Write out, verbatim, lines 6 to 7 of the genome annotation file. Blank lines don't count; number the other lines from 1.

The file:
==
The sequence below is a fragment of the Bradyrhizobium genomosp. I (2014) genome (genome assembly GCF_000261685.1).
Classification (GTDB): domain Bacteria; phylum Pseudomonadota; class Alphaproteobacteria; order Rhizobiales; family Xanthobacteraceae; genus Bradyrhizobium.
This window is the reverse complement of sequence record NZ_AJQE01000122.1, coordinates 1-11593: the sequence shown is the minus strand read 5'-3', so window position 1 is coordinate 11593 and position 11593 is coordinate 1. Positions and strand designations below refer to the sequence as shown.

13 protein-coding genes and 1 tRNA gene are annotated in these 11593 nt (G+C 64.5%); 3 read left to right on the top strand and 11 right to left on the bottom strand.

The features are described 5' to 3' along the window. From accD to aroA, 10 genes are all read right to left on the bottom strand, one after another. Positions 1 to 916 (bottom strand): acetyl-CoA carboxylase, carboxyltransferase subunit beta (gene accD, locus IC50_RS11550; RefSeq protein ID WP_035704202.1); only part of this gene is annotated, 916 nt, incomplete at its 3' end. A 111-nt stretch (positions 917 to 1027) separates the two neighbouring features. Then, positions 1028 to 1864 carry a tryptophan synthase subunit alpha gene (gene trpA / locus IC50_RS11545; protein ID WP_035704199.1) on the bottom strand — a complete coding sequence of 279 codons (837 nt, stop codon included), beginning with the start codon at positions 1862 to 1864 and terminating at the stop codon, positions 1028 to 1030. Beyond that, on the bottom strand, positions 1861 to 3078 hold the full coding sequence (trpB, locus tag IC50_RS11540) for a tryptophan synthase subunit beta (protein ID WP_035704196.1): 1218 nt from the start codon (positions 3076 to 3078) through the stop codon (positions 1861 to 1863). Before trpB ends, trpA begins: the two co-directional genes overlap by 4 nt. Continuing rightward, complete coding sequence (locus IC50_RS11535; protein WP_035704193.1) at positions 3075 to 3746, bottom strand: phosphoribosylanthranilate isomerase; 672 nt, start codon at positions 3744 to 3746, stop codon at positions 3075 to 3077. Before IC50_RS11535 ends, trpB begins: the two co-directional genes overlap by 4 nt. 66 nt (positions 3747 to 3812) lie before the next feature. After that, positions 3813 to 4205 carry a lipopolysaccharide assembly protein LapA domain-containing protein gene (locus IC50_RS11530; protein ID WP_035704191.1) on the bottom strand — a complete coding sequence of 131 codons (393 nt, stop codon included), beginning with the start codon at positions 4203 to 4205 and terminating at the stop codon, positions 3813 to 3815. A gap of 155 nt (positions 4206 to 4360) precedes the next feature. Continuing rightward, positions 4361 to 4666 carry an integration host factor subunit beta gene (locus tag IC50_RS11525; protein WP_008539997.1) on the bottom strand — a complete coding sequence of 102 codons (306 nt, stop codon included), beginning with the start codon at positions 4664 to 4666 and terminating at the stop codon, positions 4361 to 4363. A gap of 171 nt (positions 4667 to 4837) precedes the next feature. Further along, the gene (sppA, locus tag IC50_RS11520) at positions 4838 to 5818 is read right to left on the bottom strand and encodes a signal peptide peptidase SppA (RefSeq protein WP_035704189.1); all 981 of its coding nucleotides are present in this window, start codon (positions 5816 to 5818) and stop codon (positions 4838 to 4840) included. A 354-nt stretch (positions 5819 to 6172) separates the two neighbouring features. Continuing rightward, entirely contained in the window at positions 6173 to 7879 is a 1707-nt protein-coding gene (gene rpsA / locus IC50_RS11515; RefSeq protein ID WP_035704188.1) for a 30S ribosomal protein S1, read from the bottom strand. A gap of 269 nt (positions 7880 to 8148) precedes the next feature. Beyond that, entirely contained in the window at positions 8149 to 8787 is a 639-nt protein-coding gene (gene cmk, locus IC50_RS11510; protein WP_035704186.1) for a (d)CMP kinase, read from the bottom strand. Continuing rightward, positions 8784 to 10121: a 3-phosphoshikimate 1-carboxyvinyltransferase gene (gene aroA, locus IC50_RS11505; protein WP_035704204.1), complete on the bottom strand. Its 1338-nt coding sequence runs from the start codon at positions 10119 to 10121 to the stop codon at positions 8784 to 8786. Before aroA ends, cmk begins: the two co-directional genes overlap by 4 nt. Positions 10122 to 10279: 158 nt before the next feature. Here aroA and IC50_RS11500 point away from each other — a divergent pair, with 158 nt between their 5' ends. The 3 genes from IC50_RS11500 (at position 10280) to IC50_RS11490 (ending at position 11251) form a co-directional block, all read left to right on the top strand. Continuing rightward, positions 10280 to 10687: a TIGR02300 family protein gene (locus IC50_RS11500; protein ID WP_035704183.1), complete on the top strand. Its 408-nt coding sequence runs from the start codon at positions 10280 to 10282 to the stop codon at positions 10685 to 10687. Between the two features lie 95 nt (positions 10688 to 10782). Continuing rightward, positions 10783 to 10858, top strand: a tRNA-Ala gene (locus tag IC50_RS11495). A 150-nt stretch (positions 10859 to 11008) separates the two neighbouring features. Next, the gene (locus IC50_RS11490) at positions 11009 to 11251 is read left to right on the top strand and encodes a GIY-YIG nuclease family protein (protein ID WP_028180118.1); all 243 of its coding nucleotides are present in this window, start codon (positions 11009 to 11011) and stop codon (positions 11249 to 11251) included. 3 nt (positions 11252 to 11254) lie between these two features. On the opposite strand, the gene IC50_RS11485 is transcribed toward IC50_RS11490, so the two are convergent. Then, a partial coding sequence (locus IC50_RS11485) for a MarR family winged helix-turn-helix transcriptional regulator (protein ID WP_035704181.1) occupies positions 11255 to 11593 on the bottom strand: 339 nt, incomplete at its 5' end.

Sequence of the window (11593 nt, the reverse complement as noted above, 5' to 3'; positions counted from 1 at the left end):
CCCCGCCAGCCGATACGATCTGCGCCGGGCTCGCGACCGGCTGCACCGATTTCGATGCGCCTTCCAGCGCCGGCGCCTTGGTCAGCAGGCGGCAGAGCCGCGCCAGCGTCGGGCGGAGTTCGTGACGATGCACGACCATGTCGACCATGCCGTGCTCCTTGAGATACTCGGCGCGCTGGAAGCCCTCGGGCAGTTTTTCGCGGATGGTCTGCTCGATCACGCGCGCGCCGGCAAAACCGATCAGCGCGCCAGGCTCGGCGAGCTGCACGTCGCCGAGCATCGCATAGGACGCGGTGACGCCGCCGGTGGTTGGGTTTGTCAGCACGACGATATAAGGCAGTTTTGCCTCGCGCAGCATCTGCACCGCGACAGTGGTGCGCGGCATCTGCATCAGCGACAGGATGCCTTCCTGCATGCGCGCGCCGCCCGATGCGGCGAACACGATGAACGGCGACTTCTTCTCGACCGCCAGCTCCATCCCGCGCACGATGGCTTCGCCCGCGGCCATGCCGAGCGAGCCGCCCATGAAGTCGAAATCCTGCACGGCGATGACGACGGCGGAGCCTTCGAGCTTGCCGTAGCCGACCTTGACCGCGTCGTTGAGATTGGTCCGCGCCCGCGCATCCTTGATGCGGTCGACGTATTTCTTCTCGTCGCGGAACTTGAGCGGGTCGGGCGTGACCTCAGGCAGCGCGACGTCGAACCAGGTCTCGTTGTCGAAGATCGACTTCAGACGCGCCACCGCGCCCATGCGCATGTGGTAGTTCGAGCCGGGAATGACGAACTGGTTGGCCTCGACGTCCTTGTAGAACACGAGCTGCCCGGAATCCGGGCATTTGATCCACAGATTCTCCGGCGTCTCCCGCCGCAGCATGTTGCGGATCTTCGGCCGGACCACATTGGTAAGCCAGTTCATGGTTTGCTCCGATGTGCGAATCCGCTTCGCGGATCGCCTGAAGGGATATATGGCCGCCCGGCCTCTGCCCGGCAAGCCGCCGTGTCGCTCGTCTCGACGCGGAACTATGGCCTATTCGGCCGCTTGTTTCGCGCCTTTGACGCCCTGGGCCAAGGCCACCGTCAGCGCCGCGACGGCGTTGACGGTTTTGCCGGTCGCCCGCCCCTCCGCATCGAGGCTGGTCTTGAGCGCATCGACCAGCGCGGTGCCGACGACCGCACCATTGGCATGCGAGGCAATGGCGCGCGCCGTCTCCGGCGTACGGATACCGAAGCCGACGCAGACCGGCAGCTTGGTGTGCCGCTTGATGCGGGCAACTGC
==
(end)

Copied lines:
Sequence of the window (11593 nt, the reverse complement as noted above, 5' to 3'; positions counted from 1 at the left end):
CCCCGCCAGCCGATACGATCTGCGCCGGGCTCGCGACCGGCTGCACCGATTTCGATGCGCCTTCCAGCGCCGGCGCCTTGGTCAGCAGGCGGCAGAGCCGCGCCAGCGTCGGGCGGAGTTCGTGACGATGCACGACCATGTCGACCATGCCGTGCTCCTTGAGATACTCGGCGCGCTGGAAGCCCTCGGGCAGTTTTTCGCGGATGGTCTGCTCGATCACGCGCGCGCCGGCAAAACCGATCAGCGCGCCAGGCTCGGCGAGCTGCACGTCGCCGAGCATCGCATAGGACGCGGTGACGCCGCCGGTGGTTGGGTTTGTCAGCACGACGATATAAGGCAGTTTTGCCTCGCGCAGCATCTGCACCGCGACAGTGGTGCGCGGCATCTGCATCAGCGACAGGATGCCTTCCTGCATGCGCGCGCCGCCCGATGCGGCGAACACGATGAACGGCGACTTCTTCTCGACCGCCAGCTCCATCCCGCGCACGATGGCTTCGCCCGCGGCCATGCCGAGCGAGCCGCCCATGAAGTCGAAATCCTGCACGGCGATGACGACGGCGGAGCCTTCGAGCTTGCCGTAGCCGACCTTGACCGCGTCGTTGAGATTGGTCCGCGCCCGCGCATCCTTGATGCGGTCGACGTATTTCTTCTCGTCGCGGAACTTGAGCGGGTCGGGCGTGACCTCAGGCAGCGCGACGTCGAACCAGGTCTCGTTGTCGAAGATCGACTTCAGACGCGCCACCGCGCCCATGCGCATGTGGTAGTTCGAGCCGGGAATGACGAACTGGTTGGCCTCGACGTCCTTGTAGAACACGAGCTGCCCGGAATCCGGGCATTTGATCCACAGATTCTCCGGCGTCTCCCGCCGCAGCATGTTGCGGATCTTCGGCCGGACCACATTGGTAAGCCAGTTCATGGTTTGCTCCGATGTGCGAATCCGCTTCGCGGATCGCCTGAAGGGATATATGGCCGCCCGGCCTCTGCCCGGCAAGCCGCCGTGTCGCTCGTCTCGACGCGGAACTATGGCCTATTCGGCCGCTTGTTTCGCGCCTTTGACGCCCTGGGCCAAGGCCACCGTCAGCGCCGCGACGGCGTTGACGGTTTTGCCGGTCGCCCGCCCCTCCGCATCGAGGCTGGTCTTGAGCGCATCGACCAGCGCGGTGCCGACGACCGCACCATTGGCATGCGAGGCAATGGCGCGCGCCGTCTCCGGCGTACGGATACCGAAGCCGACGCAGACCGGCAGCTTGGTGTGCCGCTTGATGCGGGCAACTGC